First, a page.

• Use a mop or damp rag to clean floors rather than sweeping or dusting
  • Wash your hands right away after petting any animals
  • Wash your clothes if you visit a friend or family member with pets
  • If you are allergic to your cat or dog, keep them out of your bedroom
  • Use a dehumidifier, especially in moist areas such as the bathroom, kitchen, or basement, to reduce mould growth
  • Use allergen-reducing covers on your pillows and bedding
  • If possible, opt for tile or hardwood floors instead of carpet
  • Avoid rubbing your eyes as it contributes to irritation

2. Consider OTC Eye Allergy Treatments

Along with doing your best to avoid exposure to allergens, you may want to consider OTC eye allergy treatments.

Over-the-counter eye allergy medications include:

Artificial Tears — Artificial tear drops can help wash allergens out of the eye and add moisture to the eye to relieve dry, irritated eyes. These drops can be used several times a day. I recommend looking for a preservative-free brand.

Decongestant Eye Drops — These can be helpful in the short term, especially if they also contain an antihistamine. However, I do not recommend using decongestant eye drops for more than a few days. Using them too long can increase irritation and make eye allergy symptoms worse.

Oral Antihistamines — OTC oral antihistamines can help temporarily reduce eye allergy symptoms, but prolonged use of certain OTC eye drops can make your condition worse.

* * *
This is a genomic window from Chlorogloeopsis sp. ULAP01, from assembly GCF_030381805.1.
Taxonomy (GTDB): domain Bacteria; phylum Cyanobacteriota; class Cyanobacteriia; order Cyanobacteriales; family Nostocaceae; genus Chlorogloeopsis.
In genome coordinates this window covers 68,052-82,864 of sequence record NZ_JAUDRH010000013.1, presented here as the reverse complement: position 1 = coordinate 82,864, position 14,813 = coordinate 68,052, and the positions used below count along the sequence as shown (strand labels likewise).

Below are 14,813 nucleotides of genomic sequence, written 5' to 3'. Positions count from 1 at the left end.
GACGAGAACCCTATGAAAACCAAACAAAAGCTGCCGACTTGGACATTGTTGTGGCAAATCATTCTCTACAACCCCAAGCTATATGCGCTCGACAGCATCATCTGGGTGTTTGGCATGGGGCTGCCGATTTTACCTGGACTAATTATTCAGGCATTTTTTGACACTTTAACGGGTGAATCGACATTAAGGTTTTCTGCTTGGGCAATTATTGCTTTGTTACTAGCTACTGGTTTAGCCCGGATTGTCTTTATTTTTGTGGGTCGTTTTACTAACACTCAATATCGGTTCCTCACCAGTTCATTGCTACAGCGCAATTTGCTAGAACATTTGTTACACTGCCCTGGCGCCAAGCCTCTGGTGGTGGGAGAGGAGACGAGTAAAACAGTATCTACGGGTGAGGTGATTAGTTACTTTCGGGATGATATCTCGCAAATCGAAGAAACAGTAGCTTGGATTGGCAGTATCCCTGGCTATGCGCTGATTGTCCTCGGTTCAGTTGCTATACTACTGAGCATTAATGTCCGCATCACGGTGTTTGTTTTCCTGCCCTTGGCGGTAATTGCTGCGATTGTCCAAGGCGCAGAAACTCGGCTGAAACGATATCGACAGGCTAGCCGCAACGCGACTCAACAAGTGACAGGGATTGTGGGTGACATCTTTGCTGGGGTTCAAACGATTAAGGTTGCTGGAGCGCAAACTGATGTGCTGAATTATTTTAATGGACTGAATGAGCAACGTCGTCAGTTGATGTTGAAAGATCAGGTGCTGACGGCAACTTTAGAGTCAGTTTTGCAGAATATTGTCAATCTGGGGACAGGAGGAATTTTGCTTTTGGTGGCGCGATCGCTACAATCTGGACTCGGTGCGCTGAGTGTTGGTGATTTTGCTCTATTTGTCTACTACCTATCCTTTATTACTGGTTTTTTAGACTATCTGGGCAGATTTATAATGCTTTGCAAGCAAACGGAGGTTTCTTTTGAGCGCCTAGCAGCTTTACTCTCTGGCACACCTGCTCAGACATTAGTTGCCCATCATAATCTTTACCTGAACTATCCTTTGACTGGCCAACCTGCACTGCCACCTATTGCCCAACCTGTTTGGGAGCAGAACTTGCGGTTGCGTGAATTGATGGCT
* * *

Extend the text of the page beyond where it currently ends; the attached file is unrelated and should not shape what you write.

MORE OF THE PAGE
3. Work With An Ophthalmologist

Since certain OTC eye allergy meds can worsen symptoms if used too long, it is best to work with an ophthalmologist.

An ophthalmologist will evaluate your symptoms, educate you on the best ways to reduce symptoms and determine if you would benefit from prescription eye allergy medications.

For severe or chronic eye allergies, an ophthalmologist may prescribe stronger medications to help address your symptoms.

However, certain prescription eye allergy meds can have serious side effects, so it is important to follow your ophthalmologist’s advice closely.

Prescription eye allergy options include:

  • Antihistamine eye drops
  • Steroid eye drops
  • Immunotherapy shots (allergy shots) that expose your body to tiny amounts of allergens to help your body become immune to them over time
  • Nonsedating oral antihistamines

If your allergy symptoms persist or worsen despite taking preventive measures, consult an eye doctor or allergist for further evaluation and treatment options.

Tired of Red, Itchy, Watery Eyes? We’d Love to Help You Experience Relief

Eye allergies are common in Australia and can last for months on end. If you’ve tried OTC eye allergy meds and are still struggling to find relief, our team is here to help.

We offer a full scope of optometry services, including eye allergy treatment and management, eye testing, and dry eye management clinics.

If you are tired of suffering from itchy, watery, red, dry, irritated eyes, I invite you to book a consultation with our caring team.